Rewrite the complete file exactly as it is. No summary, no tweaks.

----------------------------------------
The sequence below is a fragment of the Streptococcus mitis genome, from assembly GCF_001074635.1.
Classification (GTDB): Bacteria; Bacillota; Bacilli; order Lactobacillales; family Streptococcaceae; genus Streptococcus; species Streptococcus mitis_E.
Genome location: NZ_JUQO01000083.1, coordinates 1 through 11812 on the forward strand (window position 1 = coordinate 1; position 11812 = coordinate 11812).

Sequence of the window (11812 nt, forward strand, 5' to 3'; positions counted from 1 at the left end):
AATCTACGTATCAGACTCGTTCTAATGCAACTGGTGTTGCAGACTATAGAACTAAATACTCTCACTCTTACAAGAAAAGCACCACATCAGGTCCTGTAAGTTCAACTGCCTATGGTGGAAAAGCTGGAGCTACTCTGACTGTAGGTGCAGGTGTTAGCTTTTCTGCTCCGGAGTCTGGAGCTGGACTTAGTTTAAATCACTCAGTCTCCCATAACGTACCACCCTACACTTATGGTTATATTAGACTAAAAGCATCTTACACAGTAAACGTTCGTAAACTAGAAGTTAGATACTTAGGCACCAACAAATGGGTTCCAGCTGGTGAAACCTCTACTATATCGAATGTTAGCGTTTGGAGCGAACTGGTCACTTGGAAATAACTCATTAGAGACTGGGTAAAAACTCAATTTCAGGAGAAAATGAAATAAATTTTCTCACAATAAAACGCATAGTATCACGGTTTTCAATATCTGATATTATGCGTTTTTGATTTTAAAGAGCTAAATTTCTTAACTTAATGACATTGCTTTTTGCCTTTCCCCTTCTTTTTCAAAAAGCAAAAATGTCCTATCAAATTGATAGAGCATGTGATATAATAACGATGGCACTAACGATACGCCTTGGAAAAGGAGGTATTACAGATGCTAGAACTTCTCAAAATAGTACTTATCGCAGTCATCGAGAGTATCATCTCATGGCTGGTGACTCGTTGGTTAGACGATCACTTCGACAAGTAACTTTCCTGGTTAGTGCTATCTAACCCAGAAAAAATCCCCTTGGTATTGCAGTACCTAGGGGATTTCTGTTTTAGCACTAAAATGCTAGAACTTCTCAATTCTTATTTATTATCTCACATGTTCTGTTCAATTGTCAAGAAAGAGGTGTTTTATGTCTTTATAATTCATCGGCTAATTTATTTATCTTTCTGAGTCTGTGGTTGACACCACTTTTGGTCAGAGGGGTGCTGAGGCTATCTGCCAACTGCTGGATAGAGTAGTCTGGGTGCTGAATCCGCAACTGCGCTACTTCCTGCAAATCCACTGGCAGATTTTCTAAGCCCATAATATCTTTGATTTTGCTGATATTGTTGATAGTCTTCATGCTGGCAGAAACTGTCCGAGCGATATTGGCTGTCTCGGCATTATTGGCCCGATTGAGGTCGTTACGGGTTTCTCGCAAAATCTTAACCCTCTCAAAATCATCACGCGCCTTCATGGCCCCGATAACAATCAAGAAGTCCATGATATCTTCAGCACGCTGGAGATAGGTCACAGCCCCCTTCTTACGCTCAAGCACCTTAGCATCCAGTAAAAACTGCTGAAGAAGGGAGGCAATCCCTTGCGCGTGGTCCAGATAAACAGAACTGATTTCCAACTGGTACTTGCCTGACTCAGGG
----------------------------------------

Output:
The sequence below is a fragment of the Streptococcus mitis genome, from assembly GCF_001074635.1.
Classification (GTDB): Bacteria; Bacillota; Bacilli; order Lactobacillales; family Streptococcaceae; genus Streptococcus; species Streptococcus mitis_E.
Genome location: NZ_JUQO01000083.1, coordinates 1 through 11812 on the forward strand (window position 1 = coordinate 1; position 11812 = coordinate 11812).

Sequence of the window (11812 nt, forward strand, 5' to 3'; positions counted from 1 at the left end):
AATCTACGTATCAGACTCGTTCTAATGCAACTGGTGTTGCAGACTATAGAACTAAATACTCTCACTCTTACAAGAAAAGCACCACATCAGGTCCTGTAAGTTCAACTGCCTATGGTGGAAAAGCTGGAGCTACTCTGACTGTAGGTGCAGGTGTTAGCTTTTCTGCTCCGGAGTCTGGAGCTGGACTTAGTTTAAATCACTCAGTCTCCCATAACGTACCACCCTACACTTATGGTTATATTAGACTAAAAGCATCTTACACAGTAAACGTTCGTAAACTAGAAGTTAGATACTTAGGCACCAACAAATGGGTTCCAGCTGGTGAAACCTCTACTATATCGAATGTTAGCGTTTGGAGCGAACTGGTCACTTGGAAATAACTCATTAGAGACTGGGTAAAAACTCAATTTCAGGAGAAAATGAAATAAATTTTCTCACAATAAAACGCATAGTATCACGGTTTTCAATATCTGATATTATGCGTTTTTGATTTTAAAGAGCTAAATTTCTTAACTTAATGACATTGCTTTTTGCCTTTCCCCTTCTTTTTCAAAAAGCAAAAATGTCCTATCAAATTGATAGAGCATGTGATATAATAACGATGGCACTAACGATACGCCTTGGAAAAGGAGGTATTACAGATGCTAGAACTTCTCAAAATAGTACTTATCGCAGTCATCGAGAGTATCATCTCATGGCTGGTGACTCGTTGGTTAGACGATCACTTCGACAAGTAACTTTCCTGGTTAGTGCTATCTAACCCAGAAAAAATCCCCTTGGTATTGCAGTACCTAGGGGATTTCTGTTTTAGCACTAAAATGCTAGAACTTCTCAATTCTTATTTATTATCTCACATGTTCTGTTCAATTGTCAAGAAAGAGGTGTTTTATGTCTTTATAATTCATCGGCTAATTTATTTATCTTTCTGAGTCTGTGGTTGACACCACTTTTGGTCAGAGGGGTGCTGAGGCTATCTGCCAACTGCTGGATAGAGTAGTCTGGGTGCTGAATCCGCAACTGCGCTACTTCCTGCAAATCCACTGGCAGATTTTCTAAGCCCATAATATCTTTGATTTTGCTGATATTGTTGATAGTCTTCATGCTGGCAGAAACTGTCCGAGCGATATTGGCTGTCTCGGCATTATTGGCCCGATTGAGGTCGTTACGGGTTTCTCGCAAAATCTTAACCCTCTCAAAATCATCACGCGCCTTCATGGCCCCGATAACAATCAAGAAGTCCATGATATCTTCAGCACGCTGGAGATAGGTCACAGCCCCCTTCTTACGCTCAAGCACCTTAGCATCCAGTAAAAACTGCTGAAGAAGGGAGGCAATCCCTTGCGCGTGGTCCAGATAAACAGAACTGATTTCCAACTGGTACTTGCCTGACTCAGGG